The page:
Accelerators – Picking up speed
Gerald Duncan and his band the Accelerators have been AWOL for a healthy chunk of the ’90s. “I needed to survive, and continuing that [the music] was not conducive to survival,” is how the 46-year-old Duncan explains it via a phone call from the Raleigh apartment he shares with his wife of three weeks, Laura, and their fifteen animals — six snakes, four cats, two possums, two sugar gliders, and a hedgehog — all of them saved. (One assumes he means in the rescued, not the religious, sense.)
In 1991, Duncan and the Accelerators, which over the years has included Superchunk drummer Jon Wurster and Backslider-to-be Brad Rice, released their third album, Dream Train. It yielded a regional hit in the chugging, catchy “Boy & Girl” and furthered the Accelerators’ reputation as a straight-up but surprisingly versatile rootsy rock band. But with survival issues and a lineup in flux, the Accelerators played only sporadically during the middle part of the decade.
It didn’t mean that music wasn’t still a part of Duncan’s life; as he puts it, “You don’t lose the music. It doesn’t go away.” He also continued to pay attention to kindred spirits in the NC Triangle area, saying of folks such as Kenny Roby, Chip Robinson and up-and-comer Chris Smith, “they’re the real deal, and I hope you’ll put that in whatever you’re writing.” A night of song-swapping with Robinson and Roby at a benefit in March ’97, an event that he calls “the best thing that’s ever happened to me musically,” served as a welcome back of sorts.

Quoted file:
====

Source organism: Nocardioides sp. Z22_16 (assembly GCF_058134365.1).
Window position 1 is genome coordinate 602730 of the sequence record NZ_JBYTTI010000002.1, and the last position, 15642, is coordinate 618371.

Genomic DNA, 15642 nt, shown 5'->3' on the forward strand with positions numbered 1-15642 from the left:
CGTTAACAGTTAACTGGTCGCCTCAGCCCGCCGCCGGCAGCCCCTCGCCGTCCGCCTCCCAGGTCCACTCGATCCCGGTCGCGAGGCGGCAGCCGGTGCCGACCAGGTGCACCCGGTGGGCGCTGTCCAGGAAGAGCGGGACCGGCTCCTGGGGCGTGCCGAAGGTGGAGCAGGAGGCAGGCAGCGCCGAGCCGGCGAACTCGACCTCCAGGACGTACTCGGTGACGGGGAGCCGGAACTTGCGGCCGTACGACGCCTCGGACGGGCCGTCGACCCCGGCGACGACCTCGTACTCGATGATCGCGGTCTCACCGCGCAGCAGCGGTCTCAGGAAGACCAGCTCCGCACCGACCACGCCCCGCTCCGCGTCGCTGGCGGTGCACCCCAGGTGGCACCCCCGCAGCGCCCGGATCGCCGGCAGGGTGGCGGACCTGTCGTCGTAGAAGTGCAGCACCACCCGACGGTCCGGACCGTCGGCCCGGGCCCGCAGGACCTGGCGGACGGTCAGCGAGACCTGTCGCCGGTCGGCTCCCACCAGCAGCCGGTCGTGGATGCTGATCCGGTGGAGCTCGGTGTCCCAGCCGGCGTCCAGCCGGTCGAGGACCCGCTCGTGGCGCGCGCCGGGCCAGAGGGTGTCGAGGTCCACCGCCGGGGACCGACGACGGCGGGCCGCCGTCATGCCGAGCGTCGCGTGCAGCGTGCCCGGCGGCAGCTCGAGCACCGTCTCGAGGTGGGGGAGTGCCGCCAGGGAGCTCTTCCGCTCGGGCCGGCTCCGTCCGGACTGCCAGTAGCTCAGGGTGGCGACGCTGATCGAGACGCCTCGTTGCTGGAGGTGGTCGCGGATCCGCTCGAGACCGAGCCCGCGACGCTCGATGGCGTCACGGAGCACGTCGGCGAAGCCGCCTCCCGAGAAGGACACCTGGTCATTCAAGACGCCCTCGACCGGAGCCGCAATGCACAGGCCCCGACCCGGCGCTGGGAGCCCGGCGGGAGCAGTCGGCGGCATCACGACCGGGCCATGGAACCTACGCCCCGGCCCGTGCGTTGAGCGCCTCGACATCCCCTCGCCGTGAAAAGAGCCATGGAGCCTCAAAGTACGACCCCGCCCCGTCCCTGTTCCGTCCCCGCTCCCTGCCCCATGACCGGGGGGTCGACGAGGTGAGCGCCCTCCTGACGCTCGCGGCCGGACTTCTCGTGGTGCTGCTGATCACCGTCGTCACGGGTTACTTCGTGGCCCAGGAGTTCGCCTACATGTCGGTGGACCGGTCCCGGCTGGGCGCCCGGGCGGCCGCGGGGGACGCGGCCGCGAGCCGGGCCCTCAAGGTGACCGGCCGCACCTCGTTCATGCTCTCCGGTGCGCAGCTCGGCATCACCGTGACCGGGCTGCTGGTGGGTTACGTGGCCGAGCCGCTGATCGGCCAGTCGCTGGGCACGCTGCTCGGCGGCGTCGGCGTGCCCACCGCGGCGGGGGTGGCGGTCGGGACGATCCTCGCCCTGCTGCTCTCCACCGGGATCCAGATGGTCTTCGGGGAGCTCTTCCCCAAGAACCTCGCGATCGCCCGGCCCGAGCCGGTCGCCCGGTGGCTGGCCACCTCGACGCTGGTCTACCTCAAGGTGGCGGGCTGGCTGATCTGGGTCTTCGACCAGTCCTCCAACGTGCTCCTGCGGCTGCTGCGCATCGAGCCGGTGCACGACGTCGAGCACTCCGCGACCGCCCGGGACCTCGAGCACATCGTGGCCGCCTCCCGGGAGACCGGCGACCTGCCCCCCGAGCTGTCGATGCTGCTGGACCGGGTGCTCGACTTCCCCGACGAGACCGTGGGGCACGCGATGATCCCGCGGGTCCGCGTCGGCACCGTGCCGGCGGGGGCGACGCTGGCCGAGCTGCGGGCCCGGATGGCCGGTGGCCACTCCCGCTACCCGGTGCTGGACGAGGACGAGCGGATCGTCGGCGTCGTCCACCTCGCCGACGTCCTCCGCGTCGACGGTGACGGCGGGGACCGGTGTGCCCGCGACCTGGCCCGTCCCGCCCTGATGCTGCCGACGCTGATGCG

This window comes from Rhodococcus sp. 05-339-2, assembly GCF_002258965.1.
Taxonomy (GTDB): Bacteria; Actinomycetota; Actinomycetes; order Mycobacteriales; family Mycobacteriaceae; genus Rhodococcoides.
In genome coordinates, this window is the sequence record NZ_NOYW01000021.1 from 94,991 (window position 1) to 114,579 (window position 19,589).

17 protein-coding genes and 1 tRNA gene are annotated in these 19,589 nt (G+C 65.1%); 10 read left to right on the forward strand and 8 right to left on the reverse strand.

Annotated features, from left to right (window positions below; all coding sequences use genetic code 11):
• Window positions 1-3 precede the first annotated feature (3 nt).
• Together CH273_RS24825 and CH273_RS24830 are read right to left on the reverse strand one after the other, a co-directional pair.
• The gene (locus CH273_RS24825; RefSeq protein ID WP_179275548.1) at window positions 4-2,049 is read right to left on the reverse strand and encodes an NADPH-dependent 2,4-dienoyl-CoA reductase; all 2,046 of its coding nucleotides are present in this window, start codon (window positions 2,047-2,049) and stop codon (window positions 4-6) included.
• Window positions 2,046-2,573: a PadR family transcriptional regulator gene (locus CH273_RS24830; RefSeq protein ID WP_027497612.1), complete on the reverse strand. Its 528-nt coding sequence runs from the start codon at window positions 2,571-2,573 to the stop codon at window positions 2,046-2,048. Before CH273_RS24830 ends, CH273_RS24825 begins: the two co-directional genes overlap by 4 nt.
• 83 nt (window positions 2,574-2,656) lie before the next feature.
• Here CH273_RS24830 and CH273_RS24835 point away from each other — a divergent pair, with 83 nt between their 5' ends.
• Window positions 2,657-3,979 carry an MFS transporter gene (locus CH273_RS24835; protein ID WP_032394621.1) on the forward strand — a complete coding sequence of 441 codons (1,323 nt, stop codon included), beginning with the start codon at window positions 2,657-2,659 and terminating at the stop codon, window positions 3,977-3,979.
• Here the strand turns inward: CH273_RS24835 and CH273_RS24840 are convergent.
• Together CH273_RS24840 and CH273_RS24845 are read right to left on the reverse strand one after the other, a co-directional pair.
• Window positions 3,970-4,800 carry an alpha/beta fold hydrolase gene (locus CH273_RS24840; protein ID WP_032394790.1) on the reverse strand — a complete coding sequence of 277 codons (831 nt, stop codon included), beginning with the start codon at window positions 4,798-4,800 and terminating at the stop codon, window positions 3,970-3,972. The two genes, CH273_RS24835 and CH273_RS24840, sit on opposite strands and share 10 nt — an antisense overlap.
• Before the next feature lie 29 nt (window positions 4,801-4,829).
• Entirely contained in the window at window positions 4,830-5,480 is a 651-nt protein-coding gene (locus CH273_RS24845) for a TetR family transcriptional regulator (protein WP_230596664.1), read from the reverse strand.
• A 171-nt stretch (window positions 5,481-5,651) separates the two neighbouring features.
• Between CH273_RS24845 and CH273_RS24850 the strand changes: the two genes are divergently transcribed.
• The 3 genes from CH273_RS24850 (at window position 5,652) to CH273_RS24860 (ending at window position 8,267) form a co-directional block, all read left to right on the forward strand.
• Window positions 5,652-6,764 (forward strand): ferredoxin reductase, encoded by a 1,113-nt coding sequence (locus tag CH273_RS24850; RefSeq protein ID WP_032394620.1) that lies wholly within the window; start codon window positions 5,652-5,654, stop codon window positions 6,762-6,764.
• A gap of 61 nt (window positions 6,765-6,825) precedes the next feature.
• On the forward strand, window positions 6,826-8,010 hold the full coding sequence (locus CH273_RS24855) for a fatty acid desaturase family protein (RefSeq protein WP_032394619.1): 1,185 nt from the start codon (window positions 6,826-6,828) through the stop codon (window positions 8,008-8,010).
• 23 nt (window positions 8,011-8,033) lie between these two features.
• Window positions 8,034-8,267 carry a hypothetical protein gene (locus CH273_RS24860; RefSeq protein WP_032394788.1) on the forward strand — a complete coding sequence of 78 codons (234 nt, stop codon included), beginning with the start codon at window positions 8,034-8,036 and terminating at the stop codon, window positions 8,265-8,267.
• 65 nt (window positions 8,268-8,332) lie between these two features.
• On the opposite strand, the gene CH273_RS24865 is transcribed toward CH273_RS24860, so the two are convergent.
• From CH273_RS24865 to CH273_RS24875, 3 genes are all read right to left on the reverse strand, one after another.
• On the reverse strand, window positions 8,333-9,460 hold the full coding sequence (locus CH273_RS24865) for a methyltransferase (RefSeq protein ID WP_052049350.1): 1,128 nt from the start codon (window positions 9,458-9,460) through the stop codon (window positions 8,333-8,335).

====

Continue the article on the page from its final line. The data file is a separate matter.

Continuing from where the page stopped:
Around that time, Duncan reached into the deep talent pool of central North Carolina and restocked the Accelerators with bassist Ron Bartholomew (a veteran of hard-working outfits such as the Hanks and the Woods), his brother Dave Bartholomew on guitar, and big-hitting young drummer Chris Henderson. In mid-November, that configuration will release Nearer, Duncan’s most diverse and ambitious collection of songs yet.
“Cry Like A Baby” and “Big Machine” pack the wallop of roots-rock and the sonic exuberance of power-pop, kind of like Rockpile on grits. The Bottle Rockets-ish “Waiting In Line” proves that classic rock doesn’t have to be a curse phrase, while the mandolin-dotted “All I Want” showcases the band’s quiet side. Duncan calls “One More One In A Million” his “one world, one people” song, while the mortality-confronting title track is his most reflective composition to date. Well-traveled keyboardist Jim Crew adds dimension and texture throughout with his organ work. And a solemn, bluesy arrangement of Gershwin’s “Summertime” fits in seamlessly.
Frustrated with the machinations of the music industry, Duncan decided to release Nearer independently. “Because I work for the state, they [the credit union] gave me a loan, though I didn’t tell them it was for a record,” he confesses.
As our conversation winds down, Duncan recalls a review in the Raleigh paper of the Accelerators’ Don Dixon-produced debut, 1983’s Leave My Heart, which was declared “the worst thing ever put on vinyl.” “Every day is gravy for me,” he says with a laugh. “Nobody can say anything worse than it’s ‘the worst thing ever put on vinyl.'”